A Pew survey examining doubt and belief in God has been making the rounds the past few days, with headlines claiming that the generation dubbed “millenials” is fleeing from belief in record numbers. Take this example from Talking Point Memo:
The younger generation is abandoning God in droves.
A new survey by the Pew Research Center finds that belief in the existence of God has dropped 15 points in the last five years among Americans 30 and under.
Pew, which has been studying the trend for 25 years, finds that just 68 percent of millennials in 2012 agree with the statement “I never doubt the existence of God.” That’s down from 76 percent in 2009 and 83 percent in 2007.
But rejecting the notion that you "never doubt the existence of God" doesn't necessarily mean you don't believe in God, as the TPM post, among others, suggests.
Never doubting the existence of God is a strange concept to me, and smacks perhaps of a faith that is still maturing. I remember the feigned controversy that surrounded the revelation that even Mother Theresa struggled to understand how God could permit so much suffering. I enjoyed Karl Rahner’s musings about why God remains hidden, and the doubt that stems from that.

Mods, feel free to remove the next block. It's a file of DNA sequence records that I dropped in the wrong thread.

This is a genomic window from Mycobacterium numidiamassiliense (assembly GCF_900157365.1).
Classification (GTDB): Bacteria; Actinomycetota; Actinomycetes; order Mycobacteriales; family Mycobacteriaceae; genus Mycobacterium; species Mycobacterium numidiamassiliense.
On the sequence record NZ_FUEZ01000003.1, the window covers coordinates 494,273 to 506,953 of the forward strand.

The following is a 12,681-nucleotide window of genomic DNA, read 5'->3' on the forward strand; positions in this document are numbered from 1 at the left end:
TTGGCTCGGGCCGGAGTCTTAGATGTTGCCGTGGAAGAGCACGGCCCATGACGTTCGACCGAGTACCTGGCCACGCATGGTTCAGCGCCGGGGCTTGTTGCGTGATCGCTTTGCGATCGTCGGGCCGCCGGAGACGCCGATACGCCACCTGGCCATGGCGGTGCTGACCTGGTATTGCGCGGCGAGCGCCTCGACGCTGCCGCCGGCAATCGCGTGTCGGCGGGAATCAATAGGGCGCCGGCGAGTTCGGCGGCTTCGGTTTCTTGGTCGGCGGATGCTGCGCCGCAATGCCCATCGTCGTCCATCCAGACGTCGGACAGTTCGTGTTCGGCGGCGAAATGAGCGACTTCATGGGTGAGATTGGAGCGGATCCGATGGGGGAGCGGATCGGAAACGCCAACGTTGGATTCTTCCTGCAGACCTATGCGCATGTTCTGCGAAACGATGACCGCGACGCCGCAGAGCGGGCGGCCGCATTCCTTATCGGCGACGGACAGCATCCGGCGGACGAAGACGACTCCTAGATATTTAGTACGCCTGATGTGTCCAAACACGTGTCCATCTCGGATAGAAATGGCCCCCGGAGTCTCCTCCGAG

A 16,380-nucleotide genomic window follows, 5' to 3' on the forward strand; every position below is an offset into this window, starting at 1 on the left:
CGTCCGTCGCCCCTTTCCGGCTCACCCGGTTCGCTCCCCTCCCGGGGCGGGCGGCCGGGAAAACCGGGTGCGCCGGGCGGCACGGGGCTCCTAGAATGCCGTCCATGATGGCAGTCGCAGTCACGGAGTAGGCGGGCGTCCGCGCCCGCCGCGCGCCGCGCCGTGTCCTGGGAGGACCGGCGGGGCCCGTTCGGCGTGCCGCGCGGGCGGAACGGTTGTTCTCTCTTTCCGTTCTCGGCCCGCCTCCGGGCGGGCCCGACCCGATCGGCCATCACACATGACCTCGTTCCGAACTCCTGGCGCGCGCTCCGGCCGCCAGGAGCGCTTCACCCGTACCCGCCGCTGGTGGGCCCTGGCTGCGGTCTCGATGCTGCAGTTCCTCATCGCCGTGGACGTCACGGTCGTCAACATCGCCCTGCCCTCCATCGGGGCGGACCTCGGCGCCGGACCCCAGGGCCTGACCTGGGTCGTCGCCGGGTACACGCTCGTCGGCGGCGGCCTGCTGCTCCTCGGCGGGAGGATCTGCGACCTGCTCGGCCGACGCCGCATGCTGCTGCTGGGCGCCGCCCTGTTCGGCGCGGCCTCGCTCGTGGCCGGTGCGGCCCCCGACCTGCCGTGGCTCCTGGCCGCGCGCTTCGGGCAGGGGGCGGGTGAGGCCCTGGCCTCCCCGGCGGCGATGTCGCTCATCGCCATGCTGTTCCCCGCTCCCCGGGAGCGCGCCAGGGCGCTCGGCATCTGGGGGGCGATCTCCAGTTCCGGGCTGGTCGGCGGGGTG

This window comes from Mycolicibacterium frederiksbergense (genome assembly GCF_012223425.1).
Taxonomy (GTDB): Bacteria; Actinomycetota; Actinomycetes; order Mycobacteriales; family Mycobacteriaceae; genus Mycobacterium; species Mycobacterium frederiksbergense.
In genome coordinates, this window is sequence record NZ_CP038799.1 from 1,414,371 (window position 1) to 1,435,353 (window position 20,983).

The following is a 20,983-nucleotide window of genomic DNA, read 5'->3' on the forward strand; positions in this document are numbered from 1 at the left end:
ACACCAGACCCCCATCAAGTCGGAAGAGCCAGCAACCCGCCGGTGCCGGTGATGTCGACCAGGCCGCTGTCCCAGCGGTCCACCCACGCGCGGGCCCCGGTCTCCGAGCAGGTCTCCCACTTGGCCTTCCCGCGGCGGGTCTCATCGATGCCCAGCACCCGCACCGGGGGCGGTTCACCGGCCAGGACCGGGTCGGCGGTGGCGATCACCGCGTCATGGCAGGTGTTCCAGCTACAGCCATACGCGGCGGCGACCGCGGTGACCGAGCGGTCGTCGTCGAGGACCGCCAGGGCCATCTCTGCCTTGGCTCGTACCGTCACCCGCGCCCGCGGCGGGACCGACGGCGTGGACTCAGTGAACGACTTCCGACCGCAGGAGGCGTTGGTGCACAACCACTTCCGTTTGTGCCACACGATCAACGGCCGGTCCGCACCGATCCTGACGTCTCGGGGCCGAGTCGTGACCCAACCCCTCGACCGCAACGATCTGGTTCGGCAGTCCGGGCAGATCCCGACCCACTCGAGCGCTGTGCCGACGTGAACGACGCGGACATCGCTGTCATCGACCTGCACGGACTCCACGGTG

Doubt has been an essential part of my faith since my freshman year of college when I encountered the Bible in a serious manner for the first time. It was also in college where I came across this quote from Thomas Merton:
Faith means doubt. Faith is not the suppression of doubt. It is the overcoming of doubt, and you overcome doubt by going through it. The man of faith who has never experienced doubt is not a man of faith.
Does doubting the existence of God signify an exodus from faith, or is faith bolstered by doubt? Can one doubt and still be a believer? What is your experience with doubt?